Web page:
Sundance 2015: 14 Movies To Know
This comedy-drama from writer-director duo Anna Boden and Ryan Fleck (Half Nelson) follows Ryan Reynolds and Ben Mendelsohn (The Dark Knight Rises) as they bet their way down south on a road trip that will lead them to a high-stakes game in New Orleans. Capturing the scuzzy casino demi-monde of bettors, losers, and dreamers, the Sundance catalog stakes a claim that the movie ''instantly joins the classic canon of films about gambling.''
The producers of Fruitvale Station, the 2013 Sundance prizewinner, return with this coming-of-age story about a trio of ''geeks'' from Inglewood, Calif., in a punk/hip-hop group. Directed by Rick Famuyiwa (The Wood), it features a mash-up of DIY punk, Yo! MTV Raps, and Neil DeGrasse Tyson, with supporting turns by rap stars A$AP Rocky and Tyga as well as original music by Pharrell Williams.
Click to watch the Dope trailer.
Provocative Chilean director-screenwriter Sebastián Silva returns to the festival with his fifth feature premiere, costarring in his own edgy drama alongside Tunde Adebimpe (frontman for the Brooklyn indie-rock group TV on the Radio); they play a gay couple trying to conceive a baby with the help of their best friend (Kristen Wiig). Expect a barbed critique of modern bohemia's blithe social mores. But if this sounds sweet, be warned—it isn't.
The End of the Tour
In this emotional drama based on real events, director James Ponsoldt (The Spectacular Now) chronicles the five-day interview/intellectual ping-pong match between Infinite Jest novelist David Foster Wallace (Jason Segel in a wig and do-rag) and Rolling Stone journalist David Lipsky (Jesse Eisenberg).
Torture-porn auteur Eli Roth (Hostel) and Keanu Reeves are hardly synonymous with indie excellence. And yet here they are teaming up for a midnight movie that follows a married man's wild encounter with two beautiful strangers—a night when fantasy seduction slams into nightmarish havoc.
An American Western shot in New Zealand and Scotland, it stars Michael Fassbender as a mysterious traveler leading a Scottish teenager (Dawn of the Planet of the Apes' Kodi Smit-McPhee) across the 19th-century frontier in search of the woman the boy loves. Fun fact: Slow West marks the debut feature-directing effort by John Maclean, former DJ and keyboard player for the cultishly popular Scottish art-rock quintet the Beta Band.
Z for Zachariah
In this sci-fi drama, Margot Robbie stars as the survivor of a nuclear disaster whose isolated farm existence is turned inside out when a dying scientist (Chiwetel Ejiofor) and fellow post apocalyptic refugee (Chris Pine) wander in from the wasteland. Things get tricky when they vie for her affection.
Noah Baumbach and Greta Gerwig—respectively, the writer-director and writer-star of 2013's indie sensation Frances Ha—regroup with this comedy that's cryptically described in Sundance literature as being about ''dream-chasing, score-settling, and cat-stealing.''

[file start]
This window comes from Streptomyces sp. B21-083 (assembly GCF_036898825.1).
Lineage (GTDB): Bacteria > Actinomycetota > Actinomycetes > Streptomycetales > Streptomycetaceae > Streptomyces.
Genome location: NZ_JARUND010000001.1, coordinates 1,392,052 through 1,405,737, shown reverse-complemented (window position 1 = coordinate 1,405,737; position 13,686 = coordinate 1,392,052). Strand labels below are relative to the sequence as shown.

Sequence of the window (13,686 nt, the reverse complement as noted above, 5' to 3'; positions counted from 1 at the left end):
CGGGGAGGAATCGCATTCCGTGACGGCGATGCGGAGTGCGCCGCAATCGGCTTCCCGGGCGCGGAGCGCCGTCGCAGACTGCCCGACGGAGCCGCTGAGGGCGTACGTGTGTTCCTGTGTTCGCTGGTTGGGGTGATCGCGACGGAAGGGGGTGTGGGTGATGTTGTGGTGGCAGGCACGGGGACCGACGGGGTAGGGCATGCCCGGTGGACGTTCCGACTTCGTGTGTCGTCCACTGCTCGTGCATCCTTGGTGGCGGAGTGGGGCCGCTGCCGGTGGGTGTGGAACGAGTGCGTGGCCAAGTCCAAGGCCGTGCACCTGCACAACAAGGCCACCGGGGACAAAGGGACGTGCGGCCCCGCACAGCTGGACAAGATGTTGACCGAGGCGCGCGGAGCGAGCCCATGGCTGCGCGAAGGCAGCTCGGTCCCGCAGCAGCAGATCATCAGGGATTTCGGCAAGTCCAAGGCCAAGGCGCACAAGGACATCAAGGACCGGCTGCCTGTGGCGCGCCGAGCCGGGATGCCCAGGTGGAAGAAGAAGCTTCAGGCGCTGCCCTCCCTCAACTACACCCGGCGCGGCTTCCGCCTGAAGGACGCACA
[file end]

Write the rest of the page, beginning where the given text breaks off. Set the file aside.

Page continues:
The Hunting Ground
Documentarian Kirby Dick blew the lid off military sexual assaults with his 2012 exposé The Invisible War. Now he's back with this documentary examining rapes on American college campuses, detailing their institutional cover-ups and toxic social legacies. ''You're following the story of two women who started an organization to help. And they're gathering strength as they start to realize the epidemic it is—one that's being ignored,'' says Sundance director John Cooper. ''It's a very powerful film. One of the most powerful and enraging films we show.''
Click to watch the trailer for The Hunting Ground
In this adaptation of Irish novelist Colm Toibin's 2009 bestseller, Saorise Ronan stars as a young Irish woman in 1950s New York torn between her family back on the Emerald Isle and the young, Italian-American plumber (Emory Cohen) who has won her heart.
Last Days in the Desert
Written and directed by Rodrigo Garcia (Nine Lives, Albert Nobbs), the drama follows a crucial Biblical event: Jesus Christ's post-baptism 40-day fast during which he is visited by Satan and must resist temptations of the flesh. Ewan McGregor portrays both the Son of God and the devil in this faith-based festival entry shot by Emmanuel Lubezki, the Oscar-winning cinematographer behind Gravity and Birdman.
Going Clear: Scientology and the Prison of Belief
Academy Award-winning documentary director Alex Gibney (Taxi to the Dark Side, Mea Maxima Culpa) trains his investigative lens on the Church of Scientology in this scathing exposé. Based on the best-selling book of the same name by Pulitzer Prize-winning author Lawrence Wright, it chronicles the controversial Church's origins, present-day practices, and alleged abuses through interviews with former members (and was reportedly vetted by 160 lawyers to head off lawsuits by the notoriously litigious organization).
Kurt Cobain: Montage of Heck
Unlike so many other MTV specials and Behind the Music rockumentaries chronicling the fallen rock icon who took his own life in 1994, Montage of Heck reveals Cobain's heretofore unseen side: as a multi-disciplinary artist. Produced by the Nirvana frontman's daughter Frances Bean—who has seldom previously spoken out about her father—it showcases his paintings, poetry, and short fiction, and features interviews only with the people who knew him best.
I Smile Back
Foulmouthed funny woman Sarah Silverman gets uncharacteristically somber in her first dramatic lead role. As a New York housewife chafing against the demands of motherhood and manicured suburbia, she self-medicates with booze, drugs, and extramarital bad decisions. Until, that is, looming family dissolution forces a bid at redemption.